• Crunch the numbers – As you shop, do some number crunching. Use your phone, a calculator, or encourage kids to exercise their mathematic skills to add up your trolley total. It will make you double check you definitely need everything that’s in there before checking out!

  • Pay in cash – Paying in cash will restrict your spending and help you prioritise necessities. Take out cash each week for groceries, rather than for the whole month. This will help you spend less elsewhere on-Island.

  • Ignore eye-level items – Look for cheaper alternatives above and below eye-level. You’ll be surprised at the size of the price difference.

  • Bring your own bag – A simple but effective one! Spend less and help reduce plastic waste.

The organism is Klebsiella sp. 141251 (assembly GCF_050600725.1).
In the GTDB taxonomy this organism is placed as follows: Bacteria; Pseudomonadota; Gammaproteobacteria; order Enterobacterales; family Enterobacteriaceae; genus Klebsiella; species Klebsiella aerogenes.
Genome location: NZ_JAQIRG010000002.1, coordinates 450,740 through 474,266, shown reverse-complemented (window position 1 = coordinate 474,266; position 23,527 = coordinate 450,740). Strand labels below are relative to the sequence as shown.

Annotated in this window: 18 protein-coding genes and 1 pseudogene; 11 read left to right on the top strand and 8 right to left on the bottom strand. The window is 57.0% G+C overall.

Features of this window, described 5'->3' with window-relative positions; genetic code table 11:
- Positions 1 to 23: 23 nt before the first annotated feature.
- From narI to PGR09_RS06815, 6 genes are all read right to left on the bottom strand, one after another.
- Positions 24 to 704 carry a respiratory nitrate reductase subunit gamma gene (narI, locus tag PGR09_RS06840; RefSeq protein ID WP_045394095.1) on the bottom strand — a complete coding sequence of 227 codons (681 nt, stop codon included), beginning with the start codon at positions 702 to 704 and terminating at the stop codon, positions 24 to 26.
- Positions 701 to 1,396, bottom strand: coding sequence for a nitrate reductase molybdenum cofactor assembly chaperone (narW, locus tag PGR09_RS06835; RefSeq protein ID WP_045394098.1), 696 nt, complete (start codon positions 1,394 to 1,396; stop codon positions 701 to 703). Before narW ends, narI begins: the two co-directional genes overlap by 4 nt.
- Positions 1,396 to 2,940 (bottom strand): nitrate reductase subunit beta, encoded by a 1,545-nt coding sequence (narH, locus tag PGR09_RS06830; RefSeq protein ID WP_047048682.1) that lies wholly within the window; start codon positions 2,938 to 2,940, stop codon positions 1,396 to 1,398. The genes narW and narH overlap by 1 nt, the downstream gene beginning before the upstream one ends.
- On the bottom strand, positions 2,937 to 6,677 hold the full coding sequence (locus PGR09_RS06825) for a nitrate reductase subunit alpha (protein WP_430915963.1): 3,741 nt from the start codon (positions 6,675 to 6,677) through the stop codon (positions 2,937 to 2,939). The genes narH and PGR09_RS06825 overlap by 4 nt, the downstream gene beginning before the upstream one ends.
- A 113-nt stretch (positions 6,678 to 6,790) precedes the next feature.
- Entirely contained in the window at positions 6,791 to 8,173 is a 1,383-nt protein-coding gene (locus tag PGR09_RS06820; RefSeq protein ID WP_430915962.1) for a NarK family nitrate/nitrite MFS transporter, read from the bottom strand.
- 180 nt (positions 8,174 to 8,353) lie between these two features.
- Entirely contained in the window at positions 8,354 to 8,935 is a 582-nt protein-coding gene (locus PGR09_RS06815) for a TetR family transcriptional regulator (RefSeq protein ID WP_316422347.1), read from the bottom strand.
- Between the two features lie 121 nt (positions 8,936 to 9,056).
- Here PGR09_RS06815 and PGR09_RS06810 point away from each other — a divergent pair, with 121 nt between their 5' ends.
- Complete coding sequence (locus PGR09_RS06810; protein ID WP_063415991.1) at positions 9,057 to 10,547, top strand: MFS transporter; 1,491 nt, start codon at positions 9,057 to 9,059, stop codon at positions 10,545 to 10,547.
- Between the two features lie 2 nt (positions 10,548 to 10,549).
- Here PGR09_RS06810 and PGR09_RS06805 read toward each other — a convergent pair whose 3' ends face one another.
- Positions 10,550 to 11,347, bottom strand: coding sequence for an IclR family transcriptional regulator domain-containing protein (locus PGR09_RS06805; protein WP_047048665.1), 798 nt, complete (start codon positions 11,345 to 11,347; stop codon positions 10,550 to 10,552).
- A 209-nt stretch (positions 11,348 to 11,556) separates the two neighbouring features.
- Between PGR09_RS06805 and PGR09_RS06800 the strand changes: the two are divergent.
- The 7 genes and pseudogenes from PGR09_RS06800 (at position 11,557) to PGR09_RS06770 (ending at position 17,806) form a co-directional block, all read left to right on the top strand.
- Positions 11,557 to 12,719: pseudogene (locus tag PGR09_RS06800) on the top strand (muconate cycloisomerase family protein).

• Leave the over-spenders at home – If you know your children have a tendency to add unnecessary items to the trolley, leave them at home! If you struggle to pay for childcare, try reciprocal childcare. Ask a trusted parent to watch over your little ones and do the same for them when they need help.

  • Plan meals around sale items – Search your supermarket online and on social media before writing your list. Find out this week's/month's deals and plan meals around these items. This will also save you from wandering around the store trying to find cheaper deals.

  • Buy cheaper cuts – Start slow-cooking your dinner. It’s cheaper and oh so tasty!

  • Beware of multi-buys – Good for non-perishables, bad for fresh ingredients. Bulk buy items that you use every day, or ones that will last.

Cook Smart

  • Cook with pulses – Meatless dishes don’t have to just be cauliflower and Brussels sprouts! Pulses are one of the cheapest items in the supermarket. Pulses include: baked beans, lentils, chickpeas, garden peas, black-eyed peas, kidney beans, butter beans, haricots, cannellini beans, flageolet beans, pinto beans and borlotti beans. Buy dried rather than canned to reduce the cost further!